RFS waiver request debate continues

By Anna Austin | July 08, 2008
The 30-day public comment period for the Texas renewable fuels standard (RFS) waiver ended June 23, during which time the U.S. EPA received nearly 15,000 comments.

The EPA requested public comments on the issue after receiving a letter from Texas Gov. Rick Perry's office April 25 that requested a 50 percent waiver. Contradictory to a study recently released by Perry's alma mater Texas A&M University, Perry stated, "This request is based upon data demonstrating that implementation of the mandate is unnecessarily having a negative impact on Texas' otherwise strong economy, while driving up global food prices."

In the letter, Perry also said the Texas livestock industry is facing great harm due to rocketing corn prices because of the RFS.

In response to an inquiry from U.S. Committee on Energy & Natural Resources Chairman Jeff Bingaman, which posed multiple questions regarding the issues in debate, Secretary of Energy Samuel Bodman and Secretary of Agriculture Ed Shafer provided their take on the situation in a letter sent June 11. "It is clear that biofuels are already moderating gasoline prices," they said. "Our preliminary analysis further suggests that current biofuels-related feedstock demand plays only a small role in global and food-supply pricing."

In response to the EPA's comment request, the National Corn Growers Association submitted a letter June 17, strongly urging a denial of the waiver. "The strong renewable fuel policies in the United States have not only created local, rural and economic growth, but have increasingly prompted development and prosperity among third-world farmers," the letter stated. The NCGA also said Perry's claims failed to consider the many benefits that ethanol and other renewable fuels bring to Texas and the nation."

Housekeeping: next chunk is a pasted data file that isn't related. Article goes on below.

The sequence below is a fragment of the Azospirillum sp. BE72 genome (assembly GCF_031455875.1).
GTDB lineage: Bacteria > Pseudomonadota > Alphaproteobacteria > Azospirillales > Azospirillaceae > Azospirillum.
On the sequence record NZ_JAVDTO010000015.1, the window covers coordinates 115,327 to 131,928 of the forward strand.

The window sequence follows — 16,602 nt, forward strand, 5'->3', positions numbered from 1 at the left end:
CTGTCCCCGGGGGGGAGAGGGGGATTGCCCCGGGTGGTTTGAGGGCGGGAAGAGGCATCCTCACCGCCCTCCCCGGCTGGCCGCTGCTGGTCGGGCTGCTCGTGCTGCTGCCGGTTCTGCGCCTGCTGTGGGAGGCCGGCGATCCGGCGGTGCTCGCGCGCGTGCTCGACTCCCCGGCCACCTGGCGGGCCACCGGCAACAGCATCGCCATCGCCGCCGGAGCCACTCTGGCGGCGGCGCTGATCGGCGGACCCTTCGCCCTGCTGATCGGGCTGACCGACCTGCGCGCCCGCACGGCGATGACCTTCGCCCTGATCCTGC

On the other side of the argument, the National Chicken Council filed comments with the EPA on June 13 in support of a national waiver, saying the use of ethanol as a supplement to gasoline may have been well-intended as a response to U.S. energy needs but has had negative, unintended consequences. "The program has imposed, and continues to
impose, heavy costs and severe harm on chicken producer/processors and their customers," the council wrote.

At press time, the EPA had until July 23 to make a ruling.